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Some big trees

Post in 'The Wood Shed' started by Backwoods Savage, Jul 9, 2010.

  1. Backwoods Savage

    Backwoods Savage Minister of Fire

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    The way it was explained to me is that the redwoods have no resins to burn and that is why a fire goes out quickly in them. Amazing even that after a fire it does not seem to harm them; they just keep on growing.

    wxman, these pictures were taken in Redwoods National Park near the little town of Orick. We had stayed at Arcata, drove up there one day and back to Arcata. Another thing we saw were some terrific elk. These are Roosevelt elk which are a little smaller than the Rocky Mountain elk, but the bulls we saw had some very nice racks! Here is one picture.

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  2. Jeff S

    Jeff S Feeling the Heat

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    Nice pictures Dennis,I believe that the Roosevelt Elk is also the breed that we have here in Michigan that was planted a few years back.
  3. savageactor7

    savageactor7 Minister of Fire

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    Awesome pics Savage thanks. Hard to believe our forefathers cut them with hand tools.
  4. Battenkiller

    Battenkiller Minister of Fire

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    Dennis, if you ever come to the Adirondacks in New York (the most beautiful place on Earth), you should check out the logging exhibit at the Adirondack Museum in Blue Mountain Lake.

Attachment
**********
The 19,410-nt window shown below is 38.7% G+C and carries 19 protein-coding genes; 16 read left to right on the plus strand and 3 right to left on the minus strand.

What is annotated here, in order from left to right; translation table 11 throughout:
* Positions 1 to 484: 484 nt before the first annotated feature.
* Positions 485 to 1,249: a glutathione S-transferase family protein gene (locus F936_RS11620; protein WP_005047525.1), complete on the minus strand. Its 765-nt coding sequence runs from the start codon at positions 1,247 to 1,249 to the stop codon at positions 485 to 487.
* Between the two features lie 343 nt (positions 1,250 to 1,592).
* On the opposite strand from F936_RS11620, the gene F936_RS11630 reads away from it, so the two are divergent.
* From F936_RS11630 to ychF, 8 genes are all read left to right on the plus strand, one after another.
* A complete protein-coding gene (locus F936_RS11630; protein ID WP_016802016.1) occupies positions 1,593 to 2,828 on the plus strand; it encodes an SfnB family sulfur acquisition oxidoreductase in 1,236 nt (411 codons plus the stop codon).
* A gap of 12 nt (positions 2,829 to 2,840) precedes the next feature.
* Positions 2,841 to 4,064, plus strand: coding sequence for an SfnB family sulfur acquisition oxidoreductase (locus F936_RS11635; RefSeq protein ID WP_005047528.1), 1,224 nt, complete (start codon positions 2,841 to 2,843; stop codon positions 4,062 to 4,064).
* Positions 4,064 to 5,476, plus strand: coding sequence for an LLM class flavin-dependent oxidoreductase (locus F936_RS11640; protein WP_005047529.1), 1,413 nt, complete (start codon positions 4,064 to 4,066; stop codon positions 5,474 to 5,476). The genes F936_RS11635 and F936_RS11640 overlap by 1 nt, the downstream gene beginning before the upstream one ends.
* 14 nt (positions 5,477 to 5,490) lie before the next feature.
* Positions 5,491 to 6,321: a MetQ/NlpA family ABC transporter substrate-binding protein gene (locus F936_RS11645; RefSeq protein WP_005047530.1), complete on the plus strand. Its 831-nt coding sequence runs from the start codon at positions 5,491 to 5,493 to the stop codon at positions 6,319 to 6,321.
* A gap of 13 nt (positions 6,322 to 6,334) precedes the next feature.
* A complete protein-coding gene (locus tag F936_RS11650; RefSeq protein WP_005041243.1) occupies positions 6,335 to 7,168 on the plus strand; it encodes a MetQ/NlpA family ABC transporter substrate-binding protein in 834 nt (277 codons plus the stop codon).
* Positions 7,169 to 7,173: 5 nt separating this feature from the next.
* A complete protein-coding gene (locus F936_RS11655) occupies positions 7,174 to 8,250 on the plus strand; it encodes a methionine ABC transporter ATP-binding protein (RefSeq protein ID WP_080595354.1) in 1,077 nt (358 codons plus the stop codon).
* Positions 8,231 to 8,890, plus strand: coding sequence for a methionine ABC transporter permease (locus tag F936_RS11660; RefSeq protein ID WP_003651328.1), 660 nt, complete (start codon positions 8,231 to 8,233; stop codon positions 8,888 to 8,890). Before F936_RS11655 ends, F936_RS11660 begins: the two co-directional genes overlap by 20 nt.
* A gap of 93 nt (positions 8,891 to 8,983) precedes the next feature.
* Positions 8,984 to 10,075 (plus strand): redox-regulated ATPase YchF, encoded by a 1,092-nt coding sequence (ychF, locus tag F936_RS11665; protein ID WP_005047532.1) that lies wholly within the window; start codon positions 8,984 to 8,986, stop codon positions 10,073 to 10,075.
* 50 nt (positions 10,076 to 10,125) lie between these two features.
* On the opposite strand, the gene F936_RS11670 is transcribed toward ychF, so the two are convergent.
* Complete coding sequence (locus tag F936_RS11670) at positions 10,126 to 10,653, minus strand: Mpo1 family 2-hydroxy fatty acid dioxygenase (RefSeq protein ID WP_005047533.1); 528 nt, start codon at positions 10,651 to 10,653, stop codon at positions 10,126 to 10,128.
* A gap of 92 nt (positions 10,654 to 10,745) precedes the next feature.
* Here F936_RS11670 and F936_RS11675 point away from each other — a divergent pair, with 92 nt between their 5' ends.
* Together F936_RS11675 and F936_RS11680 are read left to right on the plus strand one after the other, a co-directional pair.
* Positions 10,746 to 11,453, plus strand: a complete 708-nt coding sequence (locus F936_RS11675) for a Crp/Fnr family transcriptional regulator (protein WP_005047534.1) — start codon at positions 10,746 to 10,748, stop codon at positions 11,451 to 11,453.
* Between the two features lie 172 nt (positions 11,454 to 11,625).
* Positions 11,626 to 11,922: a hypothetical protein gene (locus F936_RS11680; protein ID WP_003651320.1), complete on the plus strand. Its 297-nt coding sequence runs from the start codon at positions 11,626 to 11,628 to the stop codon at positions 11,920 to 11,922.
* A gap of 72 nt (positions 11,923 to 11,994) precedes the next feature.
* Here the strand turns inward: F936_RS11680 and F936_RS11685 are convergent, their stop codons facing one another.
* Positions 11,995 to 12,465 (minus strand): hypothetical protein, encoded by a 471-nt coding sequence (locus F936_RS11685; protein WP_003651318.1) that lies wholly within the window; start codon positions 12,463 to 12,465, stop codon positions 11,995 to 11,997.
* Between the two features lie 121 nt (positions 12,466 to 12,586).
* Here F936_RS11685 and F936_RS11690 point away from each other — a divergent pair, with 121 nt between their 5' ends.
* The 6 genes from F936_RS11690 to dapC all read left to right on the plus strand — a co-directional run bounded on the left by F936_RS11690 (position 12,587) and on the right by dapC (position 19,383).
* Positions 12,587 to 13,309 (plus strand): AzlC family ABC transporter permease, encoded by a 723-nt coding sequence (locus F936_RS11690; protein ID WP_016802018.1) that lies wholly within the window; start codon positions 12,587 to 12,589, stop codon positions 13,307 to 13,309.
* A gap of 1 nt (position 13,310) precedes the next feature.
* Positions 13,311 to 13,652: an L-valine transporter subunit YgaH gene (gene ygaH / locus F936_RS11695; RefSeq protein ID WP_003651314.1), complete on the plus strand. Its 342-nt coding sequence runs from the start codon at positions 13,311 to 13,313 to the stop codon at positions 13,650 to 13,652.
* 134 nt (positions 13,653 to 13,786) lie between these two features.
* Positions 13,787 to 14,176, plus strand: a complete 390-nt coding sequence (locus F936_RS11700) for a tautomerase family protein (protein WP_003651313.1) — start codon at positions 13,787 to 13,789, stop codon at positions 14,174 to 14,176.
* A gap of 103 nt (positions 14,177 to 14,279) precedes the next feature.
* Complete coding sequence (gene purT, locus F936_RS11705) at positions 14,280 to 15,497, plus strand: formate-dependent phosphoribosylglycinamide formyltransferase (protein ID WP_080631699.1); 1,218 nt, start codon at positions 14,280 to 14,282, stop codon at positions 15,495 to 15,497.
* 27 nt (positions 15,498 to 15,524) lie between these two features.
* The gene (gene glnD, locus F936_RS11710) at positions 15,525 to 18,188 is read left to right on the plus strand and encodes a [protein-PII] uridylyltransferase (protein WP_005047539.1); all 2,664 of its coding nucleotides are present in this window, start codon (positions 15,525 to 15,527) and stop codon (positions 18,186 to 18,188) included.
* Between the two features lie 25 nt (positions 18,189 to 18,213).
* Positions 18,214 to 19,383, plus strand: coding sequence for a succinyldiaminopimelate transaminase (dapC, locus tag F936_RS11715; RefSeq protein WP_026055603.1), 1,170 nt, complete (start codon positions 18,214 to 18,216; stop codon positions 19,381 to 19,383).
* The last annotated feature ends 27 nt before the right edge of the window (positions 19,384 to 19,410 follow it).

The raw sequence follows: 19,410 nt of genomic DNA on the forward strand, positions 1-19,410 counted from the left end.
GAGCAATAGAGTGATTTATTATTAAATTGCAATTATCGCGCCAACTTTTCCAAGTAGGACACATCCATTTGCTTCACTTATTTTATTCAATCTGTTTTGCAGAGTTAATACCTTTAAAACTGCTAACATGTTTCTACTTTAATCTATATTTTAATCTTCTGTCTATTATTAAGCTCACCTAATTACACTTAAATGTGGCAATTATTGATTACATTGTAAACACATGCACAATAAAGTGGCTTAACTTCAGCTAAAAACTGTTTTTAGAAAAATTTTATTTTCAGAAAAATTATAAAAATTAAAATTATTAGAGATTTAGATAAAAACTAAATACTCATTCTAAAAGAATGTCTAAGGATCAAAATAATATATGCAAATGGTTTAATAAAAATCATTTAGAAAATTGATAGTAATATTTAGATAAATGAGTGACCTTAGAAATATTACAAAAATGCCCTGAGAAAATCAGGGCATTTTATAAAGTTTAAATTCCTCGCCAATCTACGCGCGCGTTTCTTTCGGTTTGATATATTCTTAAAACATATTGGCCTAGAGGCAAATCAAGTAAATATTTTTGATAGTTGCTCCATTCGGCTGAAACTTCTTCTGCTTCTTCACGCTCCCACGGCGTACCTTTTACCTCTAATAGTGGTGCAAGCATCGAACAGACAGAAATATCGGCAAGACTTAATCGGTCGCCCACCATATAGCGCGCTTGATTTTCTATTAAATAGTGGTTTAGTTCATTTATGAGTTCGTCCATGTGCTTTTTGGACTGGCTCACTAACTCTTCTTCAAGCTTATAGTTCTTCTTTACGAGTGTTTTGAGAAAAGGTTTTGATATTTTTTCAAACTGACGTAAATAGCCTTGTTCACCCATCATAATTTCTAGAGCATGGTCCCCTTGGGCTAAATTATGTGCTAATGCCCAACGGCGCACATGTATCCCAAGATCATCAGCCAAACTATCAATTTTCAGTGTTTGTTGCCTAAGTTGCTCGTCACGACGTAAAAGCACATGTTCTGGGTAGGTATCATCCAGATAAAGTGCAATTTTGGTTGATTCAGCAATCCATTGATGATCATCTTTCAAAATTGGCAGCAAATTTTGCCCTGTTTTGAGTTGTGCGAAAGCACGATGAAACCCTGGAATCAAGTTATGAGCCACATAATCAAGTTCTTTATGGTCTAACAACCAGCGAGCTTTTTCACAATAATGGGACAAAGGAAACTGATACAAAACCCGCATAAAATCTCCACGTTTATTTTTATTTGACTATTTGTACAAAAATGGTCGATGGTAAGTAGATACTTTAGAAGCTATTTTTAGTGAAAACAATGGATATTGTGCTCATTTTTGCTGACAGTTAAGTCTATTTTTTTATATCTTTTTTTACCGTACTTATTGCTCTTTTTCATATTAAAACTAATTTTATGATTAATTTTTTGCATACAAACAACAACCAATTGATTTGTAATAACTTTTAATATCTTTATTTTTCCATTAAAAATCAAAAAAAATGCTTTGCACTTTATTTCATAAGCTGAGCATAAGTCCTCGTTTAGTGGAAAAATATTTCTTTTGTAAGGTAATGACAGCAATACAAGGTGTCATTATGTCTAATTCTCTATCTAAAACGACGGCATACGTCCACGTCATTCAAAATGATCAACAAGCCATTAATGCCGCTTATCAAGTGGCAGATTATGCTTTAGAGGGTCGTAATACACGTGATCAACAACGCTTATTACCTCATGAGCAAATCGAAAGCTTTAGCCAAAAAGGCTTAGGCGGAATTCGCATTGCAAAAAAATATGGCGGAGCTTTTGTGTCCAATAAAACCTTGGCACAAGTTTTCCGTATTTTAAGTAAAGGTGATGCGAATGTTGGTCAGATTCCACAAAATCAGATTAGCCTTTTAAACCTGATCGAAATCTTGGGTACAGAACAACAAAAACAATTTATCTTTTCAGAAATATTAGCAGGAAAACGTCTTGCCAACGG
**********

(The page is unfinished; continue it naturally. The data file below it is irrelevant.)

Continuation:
We never had trees like giant redwoods in the Adirondacks, but we had some pretty impressive white pine back in the day. Cutting was done with axes and saws, but the real trick was getting them to the river. From there, the river provided all the power, from transportation, to moving carriages, to actually sawing powered by waterwheels. In the woods, I think they rolled the big ones with rope passed underneath and then looped over the top, coupled with a lot of guys. Or was that the Egyptians rolling blocks of stone on logs? :shut: Anyway, I've seen pictures of the technique.

    If there were no suitable rivers, they didn't cut. Much of the western ADKs never got logged because there were no large rivers to transport the logs out with. Because of this, the western ADKs remained the home to one of the largest old growth stands of timber in the eastern US. Then Nature came along and logged it all on July 15, 1995 when a big microburst storm came through and flattened about half a million acres in about 15 minutes.

    Nice pics, and welcome back. ;-)
  5. Swedishchef

    Swedishchef Minister of Fire